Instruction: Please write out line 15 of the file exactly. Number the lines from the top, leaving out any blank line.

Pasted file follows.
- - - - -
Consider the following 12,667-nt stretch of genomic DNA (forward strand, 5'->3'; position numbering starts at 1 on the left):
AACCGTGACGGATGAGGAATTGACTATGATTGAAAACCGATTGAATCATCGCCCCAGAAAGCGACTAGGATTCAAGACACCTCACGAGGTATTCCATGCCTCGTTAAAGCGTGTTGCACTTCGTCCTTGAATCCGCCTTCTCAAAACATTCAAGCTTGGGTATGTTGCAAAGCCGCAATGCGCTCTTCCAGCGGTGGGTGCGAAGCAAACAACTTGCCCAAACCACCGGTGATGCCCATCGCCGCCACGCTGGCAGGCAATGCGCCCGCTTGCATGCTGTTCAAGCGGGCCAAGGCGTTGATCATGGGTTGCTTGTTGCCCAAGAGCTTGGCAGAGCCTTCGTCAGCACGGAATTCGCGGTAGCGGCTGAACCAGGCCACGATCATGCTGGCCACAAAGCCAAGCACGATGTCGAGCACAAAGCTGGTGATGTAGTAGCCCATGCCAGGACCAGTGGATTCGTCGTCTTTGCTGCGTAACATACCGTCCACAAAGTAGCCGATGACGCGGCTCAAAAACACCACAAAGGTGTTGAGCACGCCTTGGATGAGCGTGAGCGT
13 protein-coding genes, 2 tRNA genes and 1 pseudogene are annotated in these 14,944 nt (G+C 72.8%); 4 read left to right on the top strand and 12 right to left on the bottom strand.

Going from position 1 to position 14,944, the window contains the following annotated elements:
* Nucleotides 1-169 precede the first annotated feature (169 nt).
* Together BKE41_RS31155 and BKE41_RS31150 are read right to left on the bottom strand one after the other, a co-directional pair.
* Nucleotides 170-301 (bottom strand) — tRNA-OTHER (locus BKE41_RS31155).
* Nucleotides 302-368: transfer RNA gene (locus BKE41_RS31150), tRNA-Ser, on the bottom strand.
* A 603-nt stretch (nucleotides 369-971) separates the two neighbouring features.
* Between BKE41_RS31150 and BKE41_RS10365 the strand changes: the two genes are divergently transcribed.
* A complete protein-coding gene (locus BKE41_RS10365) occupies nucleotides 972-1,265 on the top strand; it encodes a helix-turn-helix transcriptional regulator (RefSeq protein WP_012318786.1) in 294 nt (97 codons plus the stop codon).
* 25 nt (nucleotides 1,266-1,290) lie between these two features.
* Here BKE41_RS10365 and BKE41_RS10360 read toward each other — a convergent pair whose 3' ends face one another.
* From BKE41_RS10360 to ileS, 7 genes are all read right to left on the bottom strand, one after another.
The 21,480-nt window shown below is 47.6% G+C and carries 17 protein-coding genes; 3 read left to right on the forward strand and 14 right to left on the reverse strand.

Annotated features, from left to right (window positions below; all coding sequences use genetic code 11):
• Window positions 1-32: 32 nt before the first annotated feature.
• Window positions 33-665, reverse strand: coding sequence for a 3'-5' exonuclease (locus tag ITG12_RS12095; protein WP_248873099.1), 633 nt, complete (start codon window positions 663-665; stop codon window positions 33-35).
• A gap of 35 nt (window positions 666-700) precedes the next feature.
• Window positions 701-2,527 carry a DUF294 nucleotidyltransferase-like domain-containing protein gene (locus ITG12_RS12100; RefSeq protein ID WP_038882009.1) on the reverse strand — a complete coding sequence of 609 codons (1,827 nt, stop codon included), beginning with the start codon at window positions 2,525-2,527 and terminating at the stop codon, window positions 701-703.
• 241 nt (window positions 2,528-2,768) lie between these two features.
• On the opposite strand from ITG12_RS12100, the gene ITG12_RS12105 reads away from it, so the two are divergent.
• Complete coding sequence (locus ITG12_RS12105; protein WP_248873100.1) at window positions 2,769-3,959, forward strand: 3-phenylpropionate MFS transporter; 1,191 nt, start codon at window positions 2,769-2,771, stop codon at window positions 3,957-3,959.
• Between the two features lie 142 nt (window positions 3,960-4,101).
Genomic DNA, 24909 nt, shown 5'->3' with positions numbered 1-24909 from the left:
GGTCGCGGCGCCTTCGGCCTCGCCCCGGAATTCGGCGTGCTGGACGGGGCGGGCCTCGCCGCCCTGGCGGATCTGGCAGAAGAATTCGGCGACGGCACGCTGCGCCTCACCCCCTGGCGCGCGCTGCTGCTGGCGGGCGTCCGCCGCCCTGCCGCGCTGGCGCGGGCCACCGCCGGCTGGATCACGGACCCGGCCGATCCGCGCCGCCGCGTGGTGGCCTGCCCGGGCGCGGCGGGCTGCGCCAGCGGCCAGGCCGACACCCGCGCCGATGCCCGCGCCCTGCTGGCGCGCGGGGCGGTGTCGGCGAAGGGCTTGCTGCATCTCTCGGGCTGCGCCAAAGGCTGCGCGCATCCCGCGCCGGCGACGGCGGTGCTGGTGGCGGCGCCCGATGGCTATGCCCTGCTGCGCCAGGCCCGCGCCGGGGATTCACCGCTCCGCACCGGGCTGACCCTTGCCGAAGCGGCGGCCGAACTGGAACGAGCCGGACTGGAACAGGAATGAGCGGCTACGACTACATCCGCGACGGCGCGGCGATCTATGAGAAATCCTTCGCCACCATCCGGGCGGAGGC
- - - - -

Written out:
The 21,480-nt window shown below is 47.6% G+C and carries 17 protein-coding genes; 3 read left to right on the forward strand and 14 right to left on the reverse strand.